Netlify launches open-standard content creation tool at the edge

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There is no doubt that edge computing is growing and will continue to do so.

According to International Data Corporation (IDC), global spending in the area is expected to reach $176 billion by 2022, an increase of nearly 15% from 2021. Enterprise and service provider spending on hardware, software and services for edge solutions will support this growth rate through 2025, when spending will reach nearly $275 billion, as forecast by IDC.

“There is an increasing interest in this layer, there is a lot more experimentation going on,” said Matt Biilmann, co-founder and CEO of Netlify. “Last year we’ve reached a tipping point where people were asking, ‘What else can we do about that edge layer now that we’ve got it there?'”

Netlify, a platform-as-a-service (PaaS) that builds, deploys and hosts websites and apps, aims to help answer that question by accelerating the development of modern web applications at the edge.

Open web and open standards

The San Francisco company today released Netlify Edge Functions to public beta on its Netlify platform. The tool allows developers to create content or entire apps on the edge of the network without compromising performance. It is built on Deno, an open-source, standards-based runtime that works out-of-the-box with popular web frameworks, including Next.js, Nuxt, Astro, Eleventy, and SvelteKit, as well as newer edge-first frameworks, including Hydrogen and Remix.

According to Biilmann, Netlify has always supported the idea of ​​open web and open standards. “We didn’t want to release another runtime of our own,” he said. “We really wanted to make sure that what we’re building on that layer is open-standard and built for different providers.”

Although the macro trend of edge computing has led to an explosion of innovation, organizations are often forced to invest heavily on their own or use proprietary tools, not use popular programming languages ​​or offer integrations with multiple web frameworks, he said. † But this adds complexity to edge software development.

Netlify has focused its new tool on removing friction for developers, making the edge layer fully programmable, and providing a full-fledged runtime that can be used for edge rendering closer to the users. Developers can run serverless JavaScript/TypeScript functions in a full runtime environment and maintain full control over running entire applications, streaming server-displayed content, transforming requests and responses, performing A/B testing or OAuth authentication and supporting geolocation, localization and globalization capabilities, among others.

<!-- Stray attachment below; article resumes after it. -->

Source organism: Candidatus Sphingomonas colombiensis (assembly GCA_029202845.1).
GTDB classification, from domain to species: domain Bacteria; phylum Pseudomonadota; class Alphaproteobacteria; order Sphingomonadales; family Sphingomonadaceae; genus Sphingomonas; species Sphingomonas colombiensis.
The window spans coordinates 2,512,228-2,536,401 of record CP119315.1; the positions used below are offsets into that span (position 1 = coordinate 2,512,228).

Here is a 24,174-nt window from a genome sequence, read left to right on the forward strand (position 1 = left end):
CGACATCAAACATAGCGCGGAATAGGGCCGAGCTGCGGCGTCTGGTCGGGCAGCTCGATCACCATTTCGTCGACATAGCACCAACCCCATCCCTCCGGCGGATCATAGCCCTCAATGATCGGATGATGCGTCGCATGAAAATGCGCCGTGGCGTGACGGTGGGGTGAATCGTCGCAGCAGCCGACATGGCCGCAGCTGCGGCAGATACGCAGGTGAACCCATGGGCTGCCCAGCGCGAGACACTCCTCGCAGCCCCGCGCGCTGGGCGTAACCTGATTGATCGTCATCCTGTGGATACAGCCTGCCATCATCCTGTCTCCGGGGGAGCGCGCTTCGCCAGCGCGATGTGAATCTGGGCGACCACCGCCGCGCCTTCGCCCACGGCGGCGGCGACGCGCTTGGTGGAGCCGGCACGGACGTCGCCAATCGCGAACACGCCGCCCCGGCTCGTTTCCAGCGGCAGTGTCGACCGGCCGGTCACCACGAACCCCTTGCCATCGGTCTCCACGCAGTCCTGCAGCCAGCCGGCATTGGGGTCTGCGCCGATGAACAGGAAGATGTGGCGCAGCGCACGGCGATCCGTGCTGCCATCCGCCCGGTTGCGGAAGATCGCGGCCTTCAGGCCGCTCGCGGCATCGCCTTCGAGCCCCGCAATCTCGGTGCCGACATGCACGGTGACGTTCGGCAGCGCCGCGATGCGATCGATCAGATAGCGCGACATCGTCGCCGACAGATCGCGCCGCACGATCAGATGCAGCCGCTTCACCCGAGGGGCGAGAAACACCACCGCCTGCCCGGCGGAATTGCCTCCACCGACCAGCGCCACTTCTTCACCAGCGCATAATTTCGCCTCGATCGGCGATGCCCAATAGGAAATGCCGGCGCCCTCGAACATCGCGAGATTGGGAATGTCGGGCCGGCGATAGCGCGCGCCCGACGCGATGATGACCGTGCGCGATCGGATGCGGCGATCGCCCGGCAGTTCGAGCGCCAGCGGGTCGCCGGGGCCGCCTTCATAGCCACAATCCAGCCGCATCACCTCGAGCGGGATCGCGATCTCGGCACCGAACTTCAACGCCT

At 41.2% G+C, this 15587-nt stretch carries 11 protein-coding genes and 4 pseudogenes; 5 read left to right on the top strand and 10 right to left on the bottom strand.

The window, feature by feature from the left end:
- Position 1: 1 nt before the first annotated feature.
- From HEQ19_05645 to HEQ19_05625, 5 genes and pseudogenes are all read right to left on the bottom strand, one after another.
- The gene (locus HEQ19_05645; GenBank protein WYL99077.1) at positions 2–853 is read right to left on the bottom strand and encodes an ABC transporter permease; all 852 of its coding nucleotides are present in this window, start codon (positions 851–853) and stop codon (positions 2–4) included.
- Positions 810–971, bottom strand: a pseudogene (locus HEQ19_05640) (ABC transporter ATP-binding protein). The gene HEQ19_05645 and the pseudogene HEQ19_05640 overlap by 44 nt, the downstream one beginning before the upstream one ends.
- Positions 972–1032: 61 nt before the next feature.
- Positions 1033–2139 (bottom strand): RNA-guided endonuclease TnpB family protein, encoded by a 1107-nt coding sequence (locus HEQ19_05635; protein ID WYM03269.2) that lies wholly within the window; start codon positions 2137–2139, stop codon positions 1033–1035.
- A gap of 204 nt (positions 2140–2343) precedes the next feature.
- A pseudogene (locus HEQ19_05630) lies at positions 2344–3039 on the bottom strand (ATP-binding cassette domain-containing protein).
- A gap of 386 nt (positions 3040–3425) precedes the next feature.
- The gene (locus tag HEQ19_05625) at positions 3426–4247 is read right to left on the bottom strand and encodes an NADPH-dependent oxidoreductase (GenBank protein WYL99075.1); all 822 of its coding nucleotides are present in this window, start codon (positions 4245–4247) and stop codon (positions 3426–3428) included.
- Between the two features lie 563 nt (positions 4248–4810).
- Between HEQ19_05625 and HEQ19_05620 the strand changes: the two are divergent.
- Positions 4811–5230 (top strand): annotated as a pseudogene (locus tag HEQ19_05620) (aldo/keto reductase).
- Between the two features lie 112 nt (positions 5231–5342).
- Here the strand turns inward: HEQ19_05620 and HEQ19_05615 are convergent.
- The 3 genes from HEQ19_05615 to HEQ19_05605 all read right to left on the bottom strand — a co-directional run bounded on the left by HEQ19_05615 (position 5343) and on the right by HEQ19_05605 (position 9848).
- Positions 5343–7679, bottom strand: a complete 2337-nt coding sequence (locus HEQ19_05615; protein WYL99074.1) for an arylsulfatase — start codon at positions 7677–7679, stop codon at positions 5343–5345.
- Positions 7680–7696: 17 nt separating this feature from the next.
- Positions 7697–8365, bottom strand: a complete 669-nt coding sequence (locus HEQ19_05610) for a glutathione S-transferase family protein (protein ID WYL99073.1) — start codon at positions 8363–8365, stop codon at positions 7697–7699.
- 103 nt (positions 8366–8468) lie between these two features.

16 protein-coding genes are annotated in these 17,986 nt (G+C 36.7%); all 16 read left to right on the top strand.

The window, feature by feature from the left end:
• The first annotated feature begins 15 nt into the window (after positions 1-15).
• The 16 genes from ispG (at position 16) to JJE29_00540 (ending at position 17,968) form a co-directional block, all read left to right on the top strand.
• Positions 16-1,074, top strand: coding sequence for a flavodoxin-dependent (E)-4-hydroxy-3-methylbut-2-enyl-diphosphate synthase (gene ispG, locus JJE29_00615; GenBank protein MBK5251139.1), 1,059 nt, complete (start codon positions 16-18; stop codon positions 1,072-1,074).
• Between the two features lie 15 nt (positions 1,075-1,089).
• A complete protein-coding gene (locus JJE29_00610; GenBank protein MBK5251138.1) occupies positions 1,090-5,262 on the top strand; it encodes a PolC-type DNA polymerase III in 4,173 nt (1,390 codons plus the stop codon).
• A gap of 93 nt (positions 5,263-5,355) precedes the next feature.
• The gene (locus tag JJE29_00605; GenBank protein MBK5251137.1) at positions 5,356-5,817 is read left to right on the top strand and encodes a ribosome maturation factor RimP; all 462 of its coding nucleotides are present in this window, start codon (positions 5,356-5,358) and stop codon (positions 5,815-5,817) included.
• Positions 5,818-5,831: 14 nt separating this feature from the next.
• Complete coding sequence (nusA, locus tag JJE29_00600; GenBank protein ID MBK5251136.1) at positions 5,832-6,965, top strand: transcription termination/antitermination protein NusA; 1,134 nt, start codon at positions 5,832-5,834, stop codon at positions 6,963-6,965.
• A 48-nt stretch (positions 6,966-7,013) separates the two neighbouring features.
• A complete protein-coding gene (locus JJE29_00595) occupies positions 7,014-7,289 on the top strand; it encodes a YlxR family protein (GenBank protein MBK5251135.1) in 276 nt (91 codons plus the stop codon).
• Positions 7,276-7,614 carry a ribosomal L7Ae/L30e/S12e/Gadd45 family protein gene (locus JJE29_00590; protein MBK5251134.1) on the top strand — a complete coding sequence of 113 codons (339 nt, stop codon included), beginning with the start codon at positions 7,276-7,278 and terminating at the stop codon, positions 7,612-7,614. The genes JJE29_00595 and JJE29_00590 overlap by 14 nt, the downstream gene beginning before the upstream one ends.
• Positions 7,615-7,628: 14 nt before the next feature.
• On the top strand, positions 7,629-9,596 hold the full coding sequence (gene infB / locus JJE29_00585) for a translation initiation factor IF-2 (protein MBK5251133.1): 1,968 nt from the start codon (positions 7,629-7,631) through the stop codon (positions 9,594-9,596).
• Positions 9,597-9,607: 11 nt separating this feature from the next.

In short-term use cases, the tool has been applied to web content personalization, localization and geolocation, Biilmann said. He also called it the first platform outside of Shopify to support Shopify Hydrogen, a React-based framework for building dynamic storefronts.

“We’re excited about opening up the opportunity to experiment and build with that,” he said.

Funding and Future of Netlify

Since its founding in 2014 by Biilmann and Christian Bach, Netlify has grown significantly across the board. It raised $105 million in a Series D in November, bringing the total money raised to $212 million, and the retrospective valuation to $2 billion. It recently acquired OneGraph, a tool for building integrations with third-party services. In February, the company released Netlify Graph, which allows developers to integrate third-party APIs and services into web applications without writing API-specific code.

The company hopes to experience the same success on the fringe, Biilmann said. “Frontend and web frameworks are starting to take advantage of a programmable, streaming edge layer, and it’s a huge opportunity,” he said. “As this begins to open up new possibilities within the Jamstack architecture, it is essential that we take a similar transparent, standards-based approach with our serverless runtime on Netlify’s Edge network. In this way, developers can leverage these newer edge-first capabilities in current frameworks without even thinking about the underlying infrastructure.”

Finally, he emphasized the importance of an agnostic platform and the unique open source nature of Netlify Edge Functions.

As he put it: “The web has no owner whatsoever. It’s a broad set of standards that we all agree and work on together, and different players can come in and innovate in the space. The edge is part of really promoting the core of the web based on open standards.”

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